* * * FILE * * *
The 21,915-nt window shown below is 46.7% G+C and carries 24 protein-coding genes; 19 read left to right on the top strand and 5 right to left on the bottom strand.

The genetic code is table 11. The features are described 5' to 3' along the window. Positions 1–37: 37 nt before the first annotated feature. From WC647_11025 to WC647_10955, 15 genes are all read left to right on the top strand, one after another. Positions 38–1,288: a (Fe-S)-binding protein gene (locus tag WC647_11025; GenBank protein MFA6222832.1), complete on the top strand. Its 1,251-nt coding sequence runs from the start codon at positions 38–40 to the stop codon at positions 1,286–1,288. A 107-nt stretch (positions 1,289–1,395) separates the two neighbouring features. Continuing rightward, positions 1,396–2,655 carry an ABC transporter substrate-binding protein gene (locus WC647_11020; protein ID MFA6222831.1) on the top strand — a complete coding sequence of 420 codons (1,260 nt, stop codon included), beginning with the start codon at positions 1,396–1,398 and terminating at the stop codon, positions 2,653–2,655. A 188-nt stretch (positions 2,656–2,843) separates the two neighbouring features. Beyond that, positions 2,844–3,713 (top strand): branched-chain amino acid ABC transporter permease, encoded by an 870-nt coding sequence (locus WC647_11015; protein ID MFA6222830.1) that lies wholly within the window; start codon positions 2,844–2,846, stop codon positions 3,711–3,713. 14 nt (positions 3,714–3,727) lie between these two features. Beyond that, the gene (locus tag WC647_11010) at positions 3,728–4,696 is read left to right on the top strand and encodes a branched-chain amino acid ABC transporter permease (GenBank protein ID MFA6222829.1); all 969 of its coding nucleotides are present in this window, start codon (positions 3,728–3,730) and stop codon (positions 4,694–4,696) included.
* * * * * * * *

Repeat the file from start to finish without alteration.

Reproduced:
The 21,915-nt window shown below is 46.7% G+C and carries 24 protein-coding genes; 19 read left to right on the top strand and 5 right to left on the bottom strand.

The genetic code is table 11. The features are described 5' to 3' along the window. Positions 1–37: 37 nt before the first annotated feature. From WC647_11025 to WC647_10955, 15 genes are all read left to right on the top strand, one after another. Positions 38–1,288: a (Fe-S)-binding protein gene (locus tag WC647_11025; GenBank protein MFA6222832.1), complete on the top strand. Its 1,251-nt coding sequence runs from the start codon at positions 38–40 to the stop codon at positions 1,286–1,288. A 107-nt stretch (positions 1,289–1,395) separates the two neighbouring features. Continuing rightward, positions 1,396–2,655 carry an ABC transporter substrate-binding protein gene (locus WC647_11020; protein ID MFA6222831.1) on the top strand — a complete coding sequence of 420 codons (1,260 nt, stop codon included), beginning with the start codon at positions 1,396–1,398 and terminating at the stop codon, positions 2,653–2,655. A 188-nt stretch (positions 2,656–2,843) separates the two neighbouring features. Beyond that, positions 2,844–3,713 (top strand): branched-chain amino acid ABC transporter permease, encoded by an 870-nt coding sequence (locus WC647_11015; protein ID MFA6222830.1) that lies wholly within the window; start codon positions 2,844–2,846, stop codon positions 3,711–3,713. 14 nt (positions 3,714–3,727) lie between these two features. Beyond that, the gene (locus tag WC647_11010) at positions 3,728–4,696 is read left to right on the top strand and encodes a branched-chain amino acid ABC transporter permease (GenBank protein ID MFA6222829.1); all 969 of its coding nucleotides are present in this window, start codon (positions 3,728–3,730) and stop codon (positions 4,694–4,696) included.